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New device could boost optical communication speeds by 10,000 times


March 2, 2010

This optical chip can convert light pulses into digital signals faster and more efficiently than existing technology (Photo: Ryan Scott, UC Davis)

This optical chip can convert light pulses into digital signals faster and more efficiently than existing technology (Photo: Ryan Scott, UC Davis)

Researchers at UC Davis have manufactured a device that can convert light pulses into electronic signals and back that is up to 10,000 times faster than existing technologies, leading the way to ultrafast, high-capacity telecommunication and advanced three-dimensional imaging systems.

Boosting the frequency of light pulses is a key requirement to increasing data transfer speeds in optical communication, as this means more information can be packed into a given unit of time. The device designed by the engineers at UC Davis divides the incoming signal into slices of frequency spectrum, processes the slices in parallel and then integrates them into a single signal, a process also known as frequency domain multiplexing (FDM).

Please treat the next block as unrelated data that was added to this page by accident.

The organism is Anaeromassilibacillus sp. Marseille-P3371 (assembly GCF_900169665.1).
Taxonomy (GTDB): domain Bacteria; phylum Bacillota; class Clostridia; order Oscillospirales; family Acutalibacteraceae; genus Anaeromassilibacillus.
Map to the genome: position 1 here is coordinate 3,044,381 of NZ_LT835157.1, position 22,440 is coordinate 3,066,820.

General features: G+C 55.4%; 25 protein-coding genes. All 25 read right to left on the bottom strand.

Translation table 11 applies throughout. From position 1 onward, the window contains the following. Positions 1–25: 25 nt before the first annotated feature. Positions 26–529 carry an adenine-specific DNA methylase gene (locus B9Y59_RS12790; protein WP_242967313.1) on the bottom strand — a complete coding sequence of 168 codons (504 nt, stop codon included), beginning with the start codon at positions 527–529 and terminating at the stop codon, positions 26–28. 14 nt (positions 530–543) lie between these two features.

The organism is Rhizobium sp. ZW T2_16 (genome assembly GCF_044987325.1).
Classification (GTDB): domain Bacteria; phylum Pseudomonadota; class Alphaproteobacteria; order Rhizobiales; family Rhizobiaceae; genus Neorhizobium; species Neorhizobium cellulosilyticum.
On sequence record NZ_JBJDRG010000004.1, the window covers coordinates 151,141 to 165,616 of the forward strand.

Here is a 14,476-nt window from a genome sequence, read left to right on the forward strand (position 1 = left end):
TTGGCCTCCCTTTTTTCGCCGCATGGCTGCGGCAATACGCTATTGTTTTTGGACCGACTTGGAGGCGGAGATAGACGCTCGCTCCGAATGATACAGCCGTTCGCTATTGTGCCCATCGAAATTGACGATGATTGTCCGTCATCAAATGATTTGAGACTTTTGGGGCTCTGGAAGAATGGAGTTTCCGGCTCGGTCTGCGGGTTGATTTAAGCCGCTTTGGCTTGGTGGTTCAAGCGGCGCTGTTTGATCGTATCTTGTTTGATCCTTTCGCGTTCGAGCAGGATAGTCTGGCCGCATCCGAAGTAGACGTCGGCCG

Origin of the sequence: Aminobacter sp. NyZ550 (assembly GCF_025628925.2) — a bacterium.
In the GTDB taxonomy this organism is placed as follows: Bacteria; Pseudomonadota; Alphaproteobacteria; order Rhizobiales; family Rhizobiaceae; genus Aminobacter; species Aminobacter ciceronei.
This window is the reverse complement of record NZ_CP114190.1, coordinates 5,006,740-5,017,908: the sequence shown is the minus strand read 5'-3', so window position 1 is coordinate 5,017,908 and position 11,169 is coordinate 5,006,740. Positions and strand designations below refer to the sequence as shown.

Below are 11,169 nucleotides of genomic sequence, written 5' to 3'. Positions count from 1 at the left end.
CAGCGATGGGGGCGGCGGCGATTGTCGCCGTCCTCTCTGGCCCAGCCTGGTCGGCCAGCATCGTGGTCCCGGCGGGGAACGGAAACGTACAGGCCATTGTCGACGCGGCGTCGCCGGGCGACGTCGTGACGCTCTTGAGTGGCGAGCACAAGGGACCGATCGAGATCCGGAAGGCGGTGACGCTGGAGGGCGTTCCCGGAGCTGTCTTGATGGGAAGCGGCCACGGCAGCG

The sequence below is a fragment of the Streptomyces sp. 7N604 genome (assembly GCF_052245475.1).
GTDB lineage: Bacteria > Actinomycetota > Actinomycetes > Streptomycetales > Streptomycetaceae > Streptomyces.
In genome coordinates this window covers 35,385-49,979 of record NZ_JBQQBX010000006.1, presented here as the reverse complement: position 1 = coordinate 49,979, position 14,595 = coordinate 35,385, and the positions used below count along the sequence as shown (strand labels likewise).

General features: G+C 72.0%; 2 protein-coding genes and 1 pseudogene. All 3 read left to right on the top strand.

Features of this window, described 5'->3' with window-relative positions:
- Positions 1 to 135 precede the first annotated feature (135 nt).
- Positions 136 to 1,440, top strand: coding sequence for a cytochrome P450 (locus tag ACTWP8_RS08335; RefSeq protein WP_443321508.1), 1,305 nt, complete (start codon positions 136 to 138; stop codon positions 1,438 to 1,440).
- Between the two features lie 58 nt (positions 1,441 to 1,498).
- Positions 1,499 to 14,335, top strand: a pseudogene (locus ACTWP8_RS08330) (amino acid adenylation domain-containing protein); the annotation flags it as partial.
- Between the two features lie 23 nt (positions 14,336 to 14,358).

The system can work at much higher frequencies than normal because it can simultaneously measure both the intensity and the phase of a light pulse, boosting bandwidths from the typical tens of gigahertz, which is the ultimate limit that electronics alone can reach, into the 100 terahertz range.

"We have found a way to measure a very high capacity waveform with a combination of standard electronics and optics," explained S.J. Ben Yoo, professor of electrical and computer engineering who was part of the research group.

Apart from faster communication, the team's work could also find application in light detection and ranging (LiDAR) systems, which employ rapid successive pulses of laser light to scan a three-dimensional surface and produce highly detailed images of the Earth's surface. The next step, according to the researchers, is now to try and fit the entire device into a silicon chip.

The research was funded by grants from the U.S. Defense Advanced Research Projects Agency. A paper describing the technology was published Feb. 28 in the journal Nature Photonics.

About the Author
Dario Borghino Dario studied software engineering at the Polytechnic University of Turin. When he isn't writing for Gizmag he is usually traveling the world on a whim, working on an AI-guided automated trading system, or chasing his dream to become the next European thumbwrestling champion. All articles by Dario Borghino
1 Comment

I wonder if we could make a giant CPU out of these things. Light-speed processing, anyone?

Joel Detrow
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